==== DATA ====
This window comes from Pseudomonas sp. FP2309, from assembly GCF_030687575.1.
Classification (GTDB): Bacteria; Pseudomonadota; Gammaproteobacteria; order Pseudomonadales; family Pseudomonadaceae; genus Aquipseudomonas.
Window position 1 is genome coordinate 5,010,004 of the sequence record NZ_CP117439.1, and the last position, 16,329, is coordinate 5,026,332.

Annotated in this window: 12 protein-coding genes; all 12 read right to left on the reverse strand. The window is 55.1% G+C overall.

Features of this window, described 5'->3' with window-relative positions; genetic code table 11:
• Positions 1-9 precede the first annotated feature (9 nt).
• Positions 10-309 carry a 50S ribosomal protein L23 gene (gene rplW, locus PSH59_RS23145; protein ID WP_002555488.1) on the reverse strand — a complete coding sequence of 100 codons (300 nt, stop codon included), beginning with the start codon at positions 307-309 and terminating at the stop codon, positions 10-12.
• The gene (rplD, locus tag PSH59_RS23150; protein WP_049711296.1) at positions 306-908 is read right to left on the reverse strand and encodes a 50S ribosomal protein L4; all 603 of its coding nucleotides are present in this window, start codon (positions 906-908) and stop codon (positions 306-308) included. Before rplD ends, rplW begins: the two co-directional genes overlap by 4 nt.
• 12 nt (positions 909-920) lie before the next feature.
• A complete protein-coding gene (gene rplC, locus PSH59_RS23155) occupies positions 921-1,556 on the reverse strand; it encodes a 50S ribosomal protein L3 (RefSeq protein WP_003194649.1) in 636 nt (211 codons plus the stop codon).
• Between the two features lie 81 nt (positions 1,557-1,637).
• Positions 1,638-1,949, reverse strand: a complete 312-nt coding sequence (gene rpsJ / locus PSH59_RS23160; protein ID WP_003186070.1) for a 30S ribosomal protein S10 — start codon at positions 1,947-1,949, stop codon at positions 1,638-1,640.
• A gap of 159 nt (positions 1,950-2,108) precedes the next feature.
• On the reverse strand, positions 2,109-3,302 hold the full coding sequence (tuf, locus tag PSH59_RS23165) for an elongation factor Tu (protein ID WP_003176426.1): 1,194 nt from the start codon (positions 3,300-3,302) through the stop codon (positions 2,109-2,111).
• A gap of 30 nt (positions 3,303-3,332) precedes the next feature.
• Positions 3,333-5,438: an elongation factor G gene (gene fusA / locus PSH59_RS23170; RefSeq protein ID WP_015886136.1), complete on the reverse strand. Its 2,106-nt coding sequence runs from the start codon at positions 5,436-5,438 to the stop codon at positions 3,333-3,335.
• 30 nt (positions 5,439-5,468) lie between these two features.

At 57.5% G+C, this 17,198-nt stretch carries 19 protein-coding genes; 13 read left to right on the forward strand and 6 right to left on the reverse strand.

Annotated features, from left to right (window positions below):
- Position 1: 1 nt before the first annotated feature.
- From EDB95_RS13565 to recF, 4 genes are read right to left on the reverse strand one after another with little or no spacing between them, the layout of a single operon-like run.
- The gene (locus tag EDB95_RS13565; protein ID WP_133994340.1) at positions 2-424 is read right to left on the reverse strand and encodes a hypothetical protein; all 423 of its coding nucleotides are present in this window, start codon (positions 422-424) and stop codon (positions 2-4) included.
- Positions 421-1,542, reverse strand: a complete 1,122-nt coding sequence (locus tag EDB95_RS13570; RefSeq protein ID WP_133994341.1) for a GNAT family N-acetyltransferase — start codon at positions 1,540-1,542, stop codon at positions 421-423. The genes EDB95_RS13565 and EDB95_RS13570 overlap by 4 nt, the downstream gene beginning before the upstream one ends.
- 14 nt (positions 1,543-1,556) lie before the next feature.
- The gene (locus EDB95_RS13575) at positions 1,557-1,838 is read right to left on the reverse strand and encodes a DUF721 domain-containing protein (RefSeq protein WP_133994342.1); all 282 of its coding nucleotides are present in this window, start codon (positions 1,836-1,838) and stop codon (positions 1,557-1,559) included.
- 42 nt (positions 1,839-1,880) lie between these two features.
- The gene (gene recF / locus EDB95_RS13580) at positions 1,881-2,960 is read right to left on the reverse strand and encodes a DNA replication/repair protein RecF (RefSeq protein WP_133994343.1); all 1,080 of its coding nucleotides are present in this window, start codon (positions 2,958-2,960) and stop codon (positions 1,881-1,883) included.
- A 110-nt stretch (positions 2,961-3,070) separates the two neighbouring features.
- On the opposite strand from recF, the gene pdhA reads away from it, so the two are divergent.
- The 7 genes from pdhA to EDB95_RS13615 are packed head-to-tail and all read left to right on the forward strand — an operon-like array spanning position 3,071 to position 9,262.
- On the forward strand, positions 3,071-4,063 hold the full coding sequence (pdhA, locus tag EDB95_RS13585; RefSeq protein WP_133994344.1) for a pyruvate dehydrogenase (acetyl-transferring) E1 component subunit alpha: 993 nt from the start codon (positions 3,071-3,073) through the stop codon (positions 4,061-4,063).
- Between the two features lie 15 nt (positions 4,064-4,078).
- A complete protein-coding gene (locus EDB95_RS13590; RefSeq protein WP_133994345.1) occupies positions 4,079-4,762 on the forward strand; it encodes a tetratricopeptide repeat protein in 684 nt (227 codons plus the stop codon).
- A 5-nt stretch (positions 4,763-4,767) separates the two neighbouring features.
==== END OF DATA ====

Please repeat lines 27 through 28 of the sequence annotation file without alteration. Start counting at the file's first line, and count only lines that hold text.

- The gene (gene recF / locus EDB95_RS13580) at positions 1,881-2,960 is read right to left on the reverse strand and encodes a DNA replication/repair protein RecF (RefSeq protein WP_133994343.1); all 1,080 of its coding nucleotides are present in this window, start codon (positions 2,958-2,960) and stop codon (positions 1,881-1,883) included.
- A 110-nt stretch (positions 2,961-3,070) separates the two neighbouring features.